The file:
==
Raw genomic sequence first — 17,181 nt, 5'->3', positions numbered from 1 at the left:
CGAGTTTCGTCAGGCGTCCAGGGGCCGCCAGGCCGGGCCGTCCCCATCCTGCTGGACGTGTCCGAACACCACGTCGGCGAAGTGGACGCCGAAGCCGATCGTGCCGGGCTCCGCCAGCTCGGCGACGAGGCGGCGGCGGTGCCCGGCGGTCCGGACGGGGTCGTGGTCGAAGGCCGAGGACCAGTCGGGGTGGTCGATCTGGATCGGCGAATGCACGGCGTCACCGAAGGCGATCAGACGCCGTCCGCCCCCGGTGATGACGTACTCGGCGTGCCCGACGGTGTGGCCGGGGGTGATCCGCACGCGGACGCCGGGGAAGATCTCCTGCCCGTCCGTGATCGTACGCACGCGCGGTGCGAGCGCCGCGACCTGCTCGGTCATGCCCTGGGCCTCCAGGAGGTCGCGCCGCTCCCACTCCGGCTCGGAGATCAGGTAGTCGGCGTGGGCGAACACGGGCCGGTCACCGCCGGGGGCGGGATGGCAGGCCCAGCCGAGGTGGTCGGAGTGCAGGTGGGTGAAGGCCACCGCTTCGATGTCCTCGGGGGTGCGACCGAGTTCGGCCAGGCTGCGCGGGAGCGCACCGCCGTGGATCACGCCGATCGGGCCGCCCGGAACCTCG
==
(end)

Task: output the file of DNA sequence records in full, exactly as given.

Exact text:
Raw genomic sequence first — 17,181 nt, 5'->3', positions numbered from 1 at the left:
CGAGTTTCGTCAGGCGTCCAGGGGCCGCCAGGCCGGGCCGTCCCCATCCTGCTGGACGTGTCCGAACACCACGTCGGCGAAGTGGACGCCGAAGCCGATCGTGCCGGGCTCCGCCAGCTCGGCGACGAGGCGGCGGCGGTGCCCGGCGGTCCGGACGGGGTCGTGGTCGAAGGCCGAGGACCAGTCGGGGTGGTCGATCTGGATCGGCGAATGCACGGCGTCACCGAAGGCGATCAGACGCCGTCCGCCCCCGGTGATGACGTACTCGGCGTGCCCGACGGTGTGGCCGGGGGTGATCCGCACGCGGACGCCGGGGAAGATCTCCTGCCCGTCCGTGATCGTACGCACGCGCGGTGCGAGCGCCGCGACCTGCTCGGTCATGCCCTGGGCCTCCAGGAGGTCGCGCCGCTCCCACTCCGGCTCGGAGATCAGGTAGTCGGCGTGGGCGAACACGGGCCGGTCACCGCCGGGGGCGGGATGGCAGGCCCAGCCGAGGTGGTCGGAGTGCAGGTGGGTGAAGGCCACCGCTTCGATGTCCTCGGGGGTGCGACCGAGTTCGGCCAGGCTGCGCGGGAGCGCACCGCCGTGGATCACGCCGATCGGGCCGCCCGGAACCTCG